The Ugandan education system follows a fairly similar pattern to that in Britain. The school system is structured in a hierarchical manner in a 7-4-2-3 system: seven years in primary school, four years in secondary school (similar to high school), two additional years in secondary school, and a minimum of three years at university level. At the end of each stage there is a national examination.
Primary 7: All students must take national exams at the end of primary which determine the high school students will attend.
Senior 4: Upon completing Senior 4 there is a secondary school graduation, similar to high school graduation.
Senior 6: An additional two years of secondary school is generally required to qualify for a university.
Children in primary schools take four main subjects: English, Math, Science and Social Studies. They may also take courses in Geography, History and Religious Studies. Children in secondary schools take a wide variety of subjects, but the key subjects are English, Math and Science (Biology, Chemistry and Physics).
Education in Uganda is very competitive as students compete for better schools at each level. Secondary schools all over the country pick the best and the brightest students graduating from primary schools. Likewise, colleges also pick the best and brightest students graduating from secondary schools in order to improve their grade average and national standing. Testing is relentless for students; they have to take exams at the end of every term as well as ongoing tests throughout the term. Grades and class ranking are strictly based on student performance. If a student is successful, he or she is promoted to the next class. However, if a student’s performance is poor he or she is not promoted.
Students in rural areas often perform poorly due to lack of resources, and many are held back in classes. Of those who move on very few are capable of competing for placement in better schools. Due to the competitive nature of education in Ugandan schools, most students prefer to go to boarding schools instead of day schools. Traditional day schools often make their sixth and seventh graders stay after hours to approximate the education available in boarding schools. In boarding schools, children are provided with a much better education, as students get to fully concentrate on their studies and receive extra classes in the evenings.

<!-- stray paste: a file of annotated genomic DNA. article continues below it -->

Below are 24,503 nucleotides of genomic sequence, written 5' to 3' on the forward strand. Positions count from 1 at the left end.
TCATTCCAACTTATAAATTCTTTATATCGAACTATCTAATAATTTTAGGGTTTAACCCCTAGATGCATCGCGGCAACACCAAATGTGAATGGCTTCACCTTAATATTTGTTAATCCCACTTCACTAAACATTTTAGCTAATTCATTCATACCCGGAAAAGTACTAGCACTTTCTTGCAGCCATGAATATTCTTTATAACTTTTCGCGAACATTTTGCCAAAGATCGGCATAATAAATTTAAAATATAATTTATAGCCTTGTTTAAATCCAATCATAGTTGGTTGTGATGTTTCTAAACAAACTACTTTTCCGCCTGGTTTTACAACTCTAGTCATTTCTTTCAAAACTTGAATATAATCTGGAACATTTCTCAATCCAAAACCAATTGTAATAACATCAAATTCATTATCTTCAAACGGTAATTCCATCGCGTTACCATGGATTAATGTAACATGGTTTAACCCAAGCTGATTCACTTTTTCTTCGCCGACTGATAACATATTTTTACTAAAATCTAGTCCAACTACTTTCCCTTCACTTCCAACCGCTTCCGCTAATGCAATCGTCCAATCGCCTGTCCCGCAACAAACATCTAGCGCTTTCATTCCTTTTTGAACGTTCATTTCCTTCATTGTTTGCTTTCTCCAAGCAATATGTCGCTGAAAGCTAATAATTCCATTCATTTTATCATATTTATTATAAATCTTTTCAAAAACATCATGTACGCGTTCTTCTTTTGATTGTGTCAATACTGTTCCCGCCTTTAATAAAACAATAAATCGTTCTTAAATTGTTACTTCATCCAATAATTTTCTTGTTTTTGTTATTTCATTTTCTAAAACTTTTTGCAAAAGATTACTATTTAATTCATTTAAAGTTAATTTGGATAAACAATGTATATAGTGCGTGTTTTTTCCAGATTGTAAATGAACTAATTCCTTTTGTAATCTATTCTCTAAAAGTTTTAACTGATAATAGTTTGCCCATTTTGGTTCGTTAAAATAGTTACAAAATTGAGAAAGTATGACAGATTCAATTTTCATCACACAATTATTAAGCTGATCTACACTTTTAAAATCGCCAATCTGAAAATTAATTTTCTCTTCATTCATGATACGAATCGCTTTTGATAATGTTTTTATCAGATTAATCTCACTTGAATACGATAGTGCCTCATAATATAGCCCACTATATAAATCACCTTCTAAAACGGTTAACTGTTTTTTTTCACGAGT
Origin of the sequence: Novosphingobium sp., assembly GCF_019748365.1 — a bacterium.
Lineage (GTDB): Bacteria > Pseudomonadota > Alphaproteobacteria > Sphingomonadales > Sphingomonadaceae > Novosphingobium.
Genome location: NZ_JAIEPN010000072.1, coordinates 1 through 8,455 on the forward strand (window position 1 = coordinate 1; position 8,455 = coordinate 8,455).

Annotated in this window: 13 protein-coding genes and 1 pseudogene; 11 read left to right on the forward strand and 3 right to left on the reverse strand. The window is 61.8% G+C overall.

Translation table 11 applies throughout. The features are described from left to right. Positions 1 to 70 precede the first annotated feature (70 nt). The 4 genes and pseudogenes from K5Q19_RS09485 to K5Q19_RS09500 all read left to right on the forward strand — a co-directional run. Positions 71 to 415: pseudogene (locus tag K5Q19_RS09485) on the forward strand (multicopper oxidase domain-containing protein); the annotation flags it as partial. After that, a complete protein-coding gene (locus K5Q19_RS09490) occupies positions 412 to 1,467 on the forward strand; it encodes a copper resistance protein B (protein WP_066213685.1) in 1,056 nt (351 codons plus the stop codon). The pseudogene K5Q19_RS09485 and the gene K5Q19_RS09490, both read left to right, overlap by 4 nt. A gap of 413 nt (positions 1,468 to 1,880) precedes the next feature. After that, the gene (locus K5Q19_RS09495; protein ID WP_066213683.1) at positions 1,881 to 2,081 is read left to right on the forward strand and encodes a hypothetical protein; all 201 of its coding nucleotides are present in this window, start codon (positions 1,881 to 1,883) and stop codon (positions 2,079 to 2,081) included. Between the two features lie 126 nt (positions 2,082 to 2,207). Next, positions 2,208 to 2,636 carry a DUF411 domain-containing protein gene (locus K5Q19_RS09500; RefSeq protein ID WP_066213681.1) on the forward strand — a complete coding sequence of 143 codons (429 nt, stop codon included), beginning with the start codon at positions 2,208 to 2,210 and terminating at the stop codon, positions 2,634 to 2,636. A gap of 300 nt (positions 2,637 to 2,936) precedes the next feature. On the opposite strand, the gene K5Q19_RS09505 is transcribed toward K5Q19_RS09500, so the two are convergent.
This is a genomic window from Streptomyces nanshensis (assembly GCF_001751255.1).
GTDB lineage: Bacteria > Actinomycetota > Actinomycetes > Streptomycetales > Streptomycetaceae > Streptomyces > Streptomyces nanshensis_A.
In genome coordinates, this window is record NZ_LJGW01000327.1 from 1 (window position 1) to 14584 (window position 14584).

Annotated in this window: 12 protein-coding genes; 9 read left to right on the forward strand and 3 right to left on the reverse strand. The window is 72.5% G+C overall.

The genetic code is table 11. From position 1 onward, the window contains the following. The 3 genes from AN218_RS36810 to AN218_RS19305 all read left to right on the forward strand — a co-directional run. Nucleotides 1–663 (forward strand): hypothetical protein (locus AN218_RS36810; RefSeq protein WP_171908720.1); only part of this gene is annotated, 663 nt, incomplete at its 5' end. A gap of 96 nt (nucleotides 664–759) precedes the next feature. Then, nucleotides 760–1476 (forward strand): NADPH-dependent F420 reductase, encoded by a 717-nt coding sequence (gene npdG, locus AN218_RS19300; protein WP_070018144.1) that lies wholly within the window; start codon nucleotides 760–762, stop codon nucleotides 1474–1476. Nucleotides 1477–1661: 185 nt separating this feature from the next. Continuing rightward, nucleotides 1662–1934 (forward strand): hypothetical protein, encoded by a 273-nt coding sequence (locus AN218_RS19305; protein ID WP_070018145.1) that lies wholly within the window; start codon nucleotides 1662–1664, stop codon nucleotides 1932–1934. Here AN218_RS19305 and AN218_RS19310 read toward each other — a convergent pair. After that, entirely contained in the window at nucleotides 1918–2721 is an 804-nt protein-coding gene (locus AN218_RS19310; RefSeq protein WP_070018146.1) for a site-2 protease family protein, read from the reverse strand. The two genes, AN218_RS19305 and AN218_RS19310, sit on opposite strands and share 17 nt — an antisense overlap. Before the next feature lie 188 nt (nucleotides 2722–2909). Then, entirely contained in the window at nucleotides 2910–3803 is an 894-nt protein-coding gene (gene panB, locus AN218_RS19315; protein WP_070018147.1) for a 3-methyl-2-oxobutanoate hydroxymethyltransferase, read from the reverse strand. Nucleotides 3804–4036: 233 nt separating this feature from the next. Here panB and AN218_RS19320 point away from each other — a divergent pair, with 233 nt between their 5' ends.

It is hard to be a teacher in Uganda, where teachers are faced with such large class sizes and poor resources that it is incredibly difficult for them to give one-to-one attention to students who need it most. When the day school pupils go home after classes, the teachers are at last able to work on a more individualized basis with the boarders. Ugandan parents believe that boarding schools provide the best possible education for their children.
In December 1996 President Yoweri Museveni launched a policy of universal primary education to provide free primary school education to all children of Uganda. In 2005, the government of Uganda implemented universal secondary education throughout the country, becoming the first African country to provide free secondary education for all students.
While the social and economic rationale for expanding learning opportunities beyond primary education is clear, the challenges are daunting. Some of the challenges facing Ugandan schools are:
- Crowded class rooms. The massive increase in student numbers following universal education immediately created a problem of classroom space. Classrooms are always too congested and in rural areas classes are often held outside because of overcrowding.
- Lack of teachers. There are not enough teachers for the increased number of students enrolled as a result of free education, especially in rural areas. The ratio of teachers to pupils is 1:90.
- Inadequate learning materials. Students lack textbooks, paper, pens and pencils, visual aids, etc.
- Clean water: Rural schools lack clean water.